One woman, Julie Block, complained that homeless people are a round-the-clock presence at 16th Street and Third Avenue. In response, Timoney said those individuals have actually since moved a block north to 17th Street. However, he also said there would be more efforts to get those people into shelters, in coordination with the organizations Breaking Ground and Urban Pathways. “We’ll have to go out there again,” Timoney said.

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Republican Club president running against Kavanagh

Stuyvesant Town resident Frank Scala, also the president of the Albano Republican Club, at  the barber shop he owns, La Scala Photo by Sabina Mollot)

Stuyvesant Town resident Frank Scala, also the president of the Albano Republican Club, at the barber shop he owns, La Scala (Photo by Sabina Mollot)

By Sabina Mollot

For Stuyvesant Town resident Frank Scala, this is not his first time running for office in a race as a longshot candidate. In fact, it was just two years ago when Scala, who’s also the president of the Albano Republican Club, entered a race without even trying to win. He was completely inactive, merely giving Republican voters a chance to enter the name of someone from their own party.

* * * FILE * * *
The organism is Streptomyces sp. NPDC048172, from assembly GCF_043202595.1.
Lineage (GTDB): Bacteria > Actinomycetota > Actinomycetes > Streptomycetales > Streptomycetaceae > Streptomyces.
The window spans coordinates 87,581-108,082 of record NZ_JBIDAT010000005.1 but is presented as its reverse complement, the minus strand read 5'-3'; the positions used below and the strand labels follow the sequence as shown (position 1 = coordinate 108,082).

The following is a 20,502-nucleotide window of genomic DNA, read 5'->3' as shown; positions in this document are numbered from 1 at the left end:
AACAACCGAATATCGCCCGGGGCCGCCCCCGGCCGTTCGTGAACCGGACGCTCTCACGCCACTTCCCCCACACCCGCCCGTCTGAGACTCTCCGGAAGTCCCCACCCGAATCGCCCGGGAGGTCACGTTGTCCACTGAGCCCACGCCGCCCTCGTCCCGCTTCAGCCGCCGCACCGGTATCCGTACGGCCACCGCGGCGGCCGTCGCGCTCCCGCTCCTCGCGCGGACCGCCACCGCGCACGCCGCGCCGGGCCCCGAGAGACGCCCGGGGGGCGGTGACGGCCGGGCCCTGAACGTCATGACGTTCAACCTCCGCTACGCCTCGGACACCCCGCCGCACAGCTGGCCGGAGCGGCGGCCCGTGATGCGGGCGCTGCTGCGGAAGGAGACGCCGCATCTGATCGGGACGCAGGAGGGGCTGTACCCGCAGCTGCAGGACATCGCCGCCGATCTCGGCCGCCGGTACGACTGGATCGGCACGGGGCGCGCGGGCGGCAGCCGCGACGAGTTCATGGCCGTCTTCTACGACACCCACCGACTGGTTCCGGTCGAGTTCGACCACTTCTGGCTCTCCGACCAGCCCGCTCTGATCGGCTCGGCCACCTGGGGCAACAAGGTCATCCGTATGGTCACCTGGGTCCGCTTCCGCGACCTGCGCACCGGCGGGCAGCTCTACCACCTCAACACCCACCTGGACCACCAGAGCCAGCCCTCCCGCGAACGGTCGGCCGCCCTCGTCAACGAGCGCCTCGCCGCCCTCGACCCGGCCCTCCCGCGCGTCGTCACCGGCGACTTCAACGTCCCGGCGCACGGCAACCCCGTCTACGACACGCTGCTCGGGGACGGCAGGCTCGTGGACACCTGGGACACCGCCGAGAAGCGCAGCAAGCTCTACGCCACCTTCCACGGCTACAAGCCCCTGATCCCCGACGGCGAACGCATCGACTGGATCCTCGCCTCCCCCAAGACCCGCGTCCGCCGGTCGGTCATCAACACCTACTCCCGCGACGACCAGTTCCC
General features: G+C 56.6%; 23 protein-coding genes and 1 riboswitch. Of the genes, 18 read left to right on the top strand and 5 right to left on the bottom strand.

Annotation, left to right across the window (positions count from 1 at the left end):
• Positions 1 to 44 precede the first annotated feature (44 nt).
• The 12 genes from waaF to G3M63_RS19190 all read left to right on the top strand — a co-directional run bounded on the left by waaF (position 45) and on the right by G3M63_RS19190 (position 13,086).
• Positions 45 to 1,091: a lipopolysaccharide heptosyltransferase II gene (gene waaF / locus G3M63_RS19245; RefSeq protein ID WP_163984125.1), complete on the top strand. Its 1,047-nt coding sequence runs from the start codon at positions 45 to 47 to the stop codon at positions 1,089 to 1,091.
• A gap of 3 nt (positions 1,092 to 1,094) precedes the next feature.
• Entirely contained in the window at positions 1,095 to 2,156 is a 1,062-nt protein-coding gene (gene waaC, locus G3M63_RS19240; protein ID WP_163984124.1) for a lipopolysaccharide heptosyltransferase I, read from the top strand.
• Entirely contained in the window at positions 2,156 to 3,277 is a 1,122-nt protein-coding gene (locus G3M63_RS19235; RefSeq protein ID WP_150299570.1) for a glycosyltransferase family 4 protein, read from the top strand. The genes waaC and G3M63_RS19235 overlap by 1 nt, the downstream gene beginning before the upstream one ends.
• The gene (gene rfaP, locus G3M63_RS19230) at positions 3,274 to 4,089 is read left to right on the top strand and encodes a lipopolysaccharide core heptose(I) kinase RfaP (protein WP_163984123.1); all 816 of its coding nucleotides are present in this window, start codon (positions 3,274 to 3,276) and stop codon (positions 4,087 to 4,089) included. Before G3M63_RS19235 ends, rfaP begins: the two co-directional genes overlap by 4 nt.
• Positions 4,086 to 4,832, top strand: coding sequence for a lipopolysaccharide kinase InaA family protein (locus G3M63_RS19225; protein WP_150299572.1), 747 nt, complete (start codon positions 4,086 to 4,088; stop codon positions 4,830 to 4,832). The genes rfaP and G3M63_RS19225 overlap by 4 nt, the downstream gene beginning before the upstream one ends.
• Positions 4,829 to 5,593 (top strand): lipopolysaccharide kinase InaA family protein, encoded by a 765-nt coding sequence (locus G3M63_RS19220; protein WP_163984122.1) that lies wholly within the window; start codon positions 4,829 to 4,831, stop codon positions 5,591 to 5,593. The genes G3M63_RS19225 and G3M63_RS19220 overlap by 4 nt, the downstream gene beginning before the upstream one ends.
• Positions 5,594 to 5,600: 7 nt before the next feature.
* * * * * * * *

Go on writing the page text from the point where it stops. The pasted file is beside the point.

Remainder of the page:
This time, he’s running as a candidate for the New York State Assembly, 74th District, against Brian Kavanagh. In the last state election cycle in 2014, Scala ran against State Senator Brad Hoylman.

“Most of the time, people don’t vote for the person, they vote for the party,” said Scala, a native of Sicily, who, after over half a century living in the United States, still has the accent of his homeland intact.

For the past 40 years he’s been a barber at La Scala, a shop he owns, in an office building on Fifth Avenue. Ryant Serhant, a realtor featured on Bravo’s “Million Dollar Listing New York,” is a weekly client as are a number of others in show business, Scala said, along with more corporate types.

Overwhelming positive Yelp reviews commend his haircutting style and his providing of a “man’s man” environment, complete with racecar art on the walls and a stash of Playboys to peruse through.